Connecticut has put itself on the map by ensuring significant strides in children’s right to quality education and access for parents to social services through Governor Dan Malloy’s Executive Order Number 11 creating the Office of Early Childhood. While the bill to create the office did not pass, it was included in the biennium state budget, which did.
With the Executive Order signed, key stakeholders have jumped in and begun working to get the initiative up and running. The goal of the Office of Early Childhood is to close the achievement gap and help better prepare children for the future.
The Office of Early Childhood is responsible for providing “a comprehensive, collaborative system for delivering improved programs and services to children age zero to five and their parents.” The Office is “comprised of related programs that were previously housed in five separate state agencies — the Department of Education’s School Readiness program, the Department of Social Services’ Care for Kids, Children’s Trust Fund, and other childcare programs, the Department of Public Health’s childcare licensing program, the Department of Developmental Services’ Birth to Three program, and the Board of Regents’ Charts a Course program — the OEC will improve continuity and the reach of early childhood programs.”
The office will ensure access to services, as well as knowledge of services available, are made both accessible and readily available in a more streamline and coherent manner. The office will provide both, cost and time savings – and, to be frank, a sense of sanity to anyone who has had to run from office to office to figure out what exactly a family or child is rightfully entitle to.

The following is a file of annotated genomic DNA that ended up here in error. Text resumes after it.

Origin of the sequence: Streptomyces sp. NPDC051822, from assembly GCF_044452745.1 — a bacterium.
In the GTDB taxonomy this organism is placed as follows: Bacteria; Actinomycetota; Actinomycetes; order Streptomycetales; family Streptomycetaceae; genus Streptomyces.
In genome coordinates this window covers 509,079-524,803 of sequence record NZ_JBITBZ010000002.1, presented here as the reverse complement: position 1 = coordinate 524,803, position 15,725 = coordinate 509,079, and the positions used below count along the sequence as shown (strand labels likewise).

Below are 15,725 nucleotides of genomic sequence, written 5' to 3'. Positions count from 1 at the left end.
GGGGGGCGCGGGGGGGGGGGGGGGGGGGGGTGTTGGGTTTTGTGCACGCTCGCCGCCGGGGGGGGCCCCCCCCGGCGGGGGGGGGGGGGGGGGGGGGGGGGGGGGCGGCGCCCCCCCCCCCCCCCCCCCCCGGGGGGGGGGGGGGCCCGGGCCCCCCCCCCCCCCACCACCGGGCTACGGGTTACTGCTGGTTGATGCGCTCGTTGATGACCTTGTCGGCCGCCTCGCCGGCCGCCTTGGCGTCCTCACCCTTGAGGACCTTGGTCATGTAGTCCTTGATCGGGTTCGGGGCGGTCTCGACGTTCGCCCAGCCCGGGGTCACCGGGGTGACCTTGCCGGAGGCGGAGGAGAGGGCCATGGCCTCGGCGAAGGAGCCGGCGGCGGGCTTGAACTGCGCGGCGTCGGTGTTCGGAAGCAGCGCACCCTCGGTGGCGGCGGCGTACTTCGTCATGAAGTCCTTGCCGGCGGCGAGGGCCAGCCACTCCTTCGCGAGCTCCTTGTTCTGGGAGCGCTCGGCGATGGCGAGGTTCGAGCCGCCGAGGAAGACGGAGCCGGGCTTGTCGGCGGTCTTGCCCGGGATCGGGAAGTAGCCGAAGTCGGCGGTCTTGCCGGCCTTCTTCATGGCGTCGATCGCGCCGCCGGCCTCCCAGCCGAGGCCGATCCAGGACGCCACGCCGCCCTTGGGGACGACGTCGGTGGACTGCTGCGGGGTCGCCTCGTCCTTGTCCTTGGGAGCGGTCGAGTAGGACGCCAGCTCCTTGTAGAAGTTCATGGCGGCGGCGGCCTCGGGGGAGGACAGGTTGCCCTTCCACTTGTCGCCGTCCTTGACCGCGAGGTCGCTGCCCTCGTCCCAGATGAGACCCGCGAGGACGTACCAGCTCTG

Following the Governor’s Executive Order, he appointed the previous director of the Office of Early Childhood Planning, Dr. Myra Jones-Taylor, as the Executive Director of the Office. Dr. Jones-Taylor brings significant experience and education to the position. She “is a cultural anthropologist with expertise in early care and education policy. Her research focused on the effects of early care and education reform on child care providers in low-income urban communities and the children and families who are intended to benefit from those reforms.”
The planning and of the Office (including original conception design, preliminary funding, and advocacy support) was made possible by support from the William Casper Graustein Memorial Fund, the Early Childhood Alliance, and the Early Childhood Collaborative Funders, which include the following: American Savings Foundation, Children’s Fund of Connecticut, The Community Foundation for Greater New Haven, Community Foundation of Greater New Britain, Connecticut Community Foundation, Connecticut Network of Community Foundations, Fairfield County Community Foundation, The Fund for Greater Hartford, William Caspar Graustein Memorial Fund, The Grossman Family Foundation, Hartford Foundation for Public Giving, Liberty Bank Foundation, Emily Hall Tremaine Foundation, United Way of Central and Northeastern Connecticut.